Claire Wineland said she vividly remembers her two weeks in a medically-induced coma, and she's sharing her experience in hopes of starting a conversation.
Wineland, who has cystic fibrosis, was undergoing a routine treatment procedure when she contracted a dangerous infection called blood sepsis. Doctors sedated her to fight the infection, and she was in the medically-induced coma for two weeks.
Now she's made a video to talk about all the details she still remembers years later.
"Being in a coma is like a magnified and intense version of our own dreams," she said. "Everything that happens in the real world, you hear, you're aware of, you kind of know what's going on, but it goes through this weird filter thing in your brain."
Wineland grows wide-eyed while explaining that there are aspects of those two weeks that still fascinate and confuse her. She said she has a memory of her family talking about a nurse, which at the time her brain interpreted as a gossiping session at a summer camp. It was a conversation that Wineland could have sworn she had taken part in, but in reality she wasn't speaking.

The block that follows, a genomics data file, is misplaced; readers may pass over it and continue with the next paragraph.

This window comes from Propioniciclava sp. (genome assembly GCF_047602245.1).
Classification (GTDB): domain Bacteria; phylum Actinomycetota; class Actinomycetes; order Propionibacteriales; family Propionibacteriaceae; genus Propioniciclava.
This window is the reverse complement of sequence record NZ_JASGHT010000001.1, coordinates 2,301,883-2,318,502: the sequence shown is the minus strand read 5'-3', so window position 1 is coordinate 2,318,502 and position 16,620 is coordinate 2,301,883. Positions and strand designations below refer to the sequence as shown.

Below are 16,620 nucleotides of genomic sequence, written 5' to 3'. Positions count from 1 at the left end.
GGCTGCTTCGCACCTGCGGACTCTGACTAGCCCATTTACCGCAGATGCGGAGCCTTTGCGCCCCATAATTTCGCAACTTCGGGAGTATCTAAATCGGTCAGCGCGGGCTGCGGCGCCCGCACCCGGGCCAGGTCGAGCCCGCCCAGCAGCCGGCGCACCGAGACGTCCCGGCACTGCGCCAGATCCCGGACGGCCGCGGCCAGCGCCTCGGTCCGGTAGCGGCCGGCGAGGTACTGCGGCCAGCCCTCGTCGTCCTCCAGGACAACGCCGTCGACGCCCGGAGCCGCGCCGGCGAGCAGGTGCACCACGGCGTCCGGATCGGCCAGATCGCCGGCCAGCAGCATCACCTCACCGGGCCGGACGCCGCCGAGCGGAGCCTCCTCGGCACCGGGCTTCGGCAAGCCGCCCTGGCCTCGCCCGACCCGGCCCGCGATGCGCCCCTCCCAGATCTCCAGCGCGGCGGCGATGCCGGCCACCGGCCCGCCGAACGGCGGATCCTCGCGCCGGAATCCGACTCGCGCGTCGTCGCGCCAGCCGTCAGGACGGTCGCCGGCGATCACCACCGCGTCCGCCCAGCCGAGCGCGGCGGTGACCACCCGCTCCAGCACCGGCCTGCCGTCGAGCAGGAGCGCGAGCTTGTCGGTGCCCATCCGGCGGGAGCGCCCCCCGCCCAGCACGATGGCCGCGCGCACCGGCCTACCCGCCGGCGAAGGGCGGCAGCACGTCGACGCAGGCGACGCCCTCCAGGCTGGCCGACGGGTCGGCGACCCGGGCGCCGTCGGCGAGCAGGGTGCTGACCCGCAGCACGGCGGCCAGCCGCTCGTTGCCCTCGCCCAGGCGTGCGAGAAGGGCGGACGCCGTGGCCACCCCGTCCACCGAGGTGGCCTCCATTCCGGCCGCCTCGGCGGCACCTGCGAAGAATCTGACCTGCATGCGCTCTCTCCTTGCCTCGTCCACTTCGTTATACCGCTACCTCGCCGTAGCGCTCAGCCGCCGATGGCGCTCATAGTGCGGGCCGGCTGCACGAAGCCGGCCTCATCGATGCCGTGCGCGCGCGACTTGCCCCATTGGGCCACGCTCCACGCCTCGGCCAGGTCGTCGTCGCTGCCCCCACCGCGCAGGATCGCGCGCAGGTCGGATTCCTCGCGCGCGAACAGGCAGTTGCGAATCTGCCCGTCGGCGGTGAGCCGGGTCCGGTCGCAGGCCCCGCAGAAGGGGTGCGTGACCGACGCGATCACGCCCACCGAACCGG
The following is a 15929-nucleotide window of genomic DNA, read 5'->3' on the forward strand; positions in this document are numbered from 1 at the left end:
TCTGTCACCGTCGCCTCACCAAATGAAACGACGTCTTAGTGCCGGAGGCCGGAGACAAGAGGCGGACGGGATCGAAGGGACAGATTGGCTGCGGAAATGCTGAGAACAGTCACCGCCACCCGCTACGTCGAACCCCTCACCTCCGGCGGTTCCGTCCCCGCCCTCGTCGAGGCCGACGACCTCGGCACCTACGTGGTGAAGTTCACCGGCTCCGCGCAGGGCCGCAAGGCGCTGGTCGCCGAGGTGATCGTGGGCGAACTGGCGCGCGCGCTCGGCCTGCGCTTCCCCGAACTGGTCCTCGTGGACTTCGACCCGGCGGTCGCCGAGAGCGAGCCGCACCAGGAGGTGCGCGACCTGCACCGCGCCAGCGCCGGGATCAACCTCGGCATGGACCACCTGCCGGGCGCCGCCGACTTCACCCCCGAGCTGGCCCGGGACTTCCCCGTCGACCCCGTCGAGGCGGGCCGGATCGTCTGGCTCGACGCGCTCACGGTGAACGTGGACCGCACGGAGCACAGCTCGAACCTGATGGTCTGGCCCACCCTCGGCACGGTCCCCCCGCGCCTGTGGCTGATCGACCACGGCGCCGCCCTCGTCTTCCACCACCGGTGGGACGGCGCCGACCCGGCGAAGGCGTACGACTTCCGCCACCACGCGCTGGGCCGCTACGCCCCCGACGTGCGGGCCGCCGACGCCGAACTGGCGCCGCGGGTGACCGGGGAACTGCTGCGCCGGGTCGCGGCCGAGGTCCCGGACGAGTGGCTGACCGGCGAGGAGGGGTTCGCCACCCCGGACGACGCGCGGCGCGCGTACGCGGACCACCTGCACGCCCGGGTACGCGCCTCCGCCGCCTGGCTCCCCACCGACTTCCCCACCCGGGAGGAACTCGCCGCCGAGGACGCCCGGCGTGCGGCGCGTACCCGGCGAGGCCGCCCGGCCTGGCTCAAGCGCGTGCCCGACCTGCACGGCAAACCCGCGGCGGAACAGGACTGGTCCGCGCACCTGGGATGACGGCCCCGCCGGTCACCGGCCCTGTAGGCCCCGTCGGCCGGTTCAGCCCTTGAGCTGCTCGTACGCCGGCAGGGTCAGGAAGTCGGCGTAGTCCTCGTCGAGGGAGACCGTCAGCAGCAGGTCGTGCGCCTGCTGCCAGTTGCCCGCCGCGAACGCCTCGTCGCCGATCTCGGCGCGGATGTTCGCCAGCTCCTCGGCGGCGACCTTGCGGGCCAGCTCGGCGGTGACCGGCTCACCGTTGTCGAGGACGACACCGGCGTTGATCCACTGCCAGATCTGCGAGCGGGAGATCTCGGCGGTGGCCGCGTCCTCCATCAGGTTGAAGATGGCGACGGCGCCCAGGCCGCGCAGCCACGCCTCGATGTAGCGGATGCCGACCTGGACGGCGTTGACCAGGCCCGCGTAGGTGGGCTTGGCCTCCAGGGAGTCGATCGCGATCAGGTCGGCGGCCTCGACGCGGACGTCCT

"Sometimes this messes me up when I'm going and looking back," she said. "I remember so clearly saying something back to them and being like, 'Oh yea, that Peggy.' [But really] I didn't say anything."
Wineland also said she would spend hours dreaming of Alaska, which at first she found to be random.
"I've never been to Alaska. I've never shown any interest in Alaska, but for some reason while I was asleep, I kept going to Alaska in my head," she said, "and it was so beautiful."
What she later realized was that ice packs were being applied to reduce her fever. Dr. Michael DeGeorgia, a neurologist from University Hospitals Case Medical Center, said patients' brains will often try to make sense of their surroundings in a similar manner.
DeGeorgia clarified that Wineland's experiences speak to medically-induced comas, which are distinct from comas brought on by traumatic brain injury. He also said our brains construct memories in similar ways during both dreams and sedation.
"When you're dreaming, your entire brain is not [synchronized]. When you wake up from [a] dream, the memory is almost there but can't quite get it," he explained to ABC News "When you're in and out of sedation [your brain is] not quite synchronized in laying down memories."
Wineland posted her video reflection on her YouTube channel, The Clarity Project, which she started to discuss what it's like living with cystic fibrosis.
"[There's a] hidden world and subculture of being sick," Wineland told ABC News. "No one really talks about it, it's [always] a story of dying person and not a sick person. The life of a sick person is incredibly fascinating."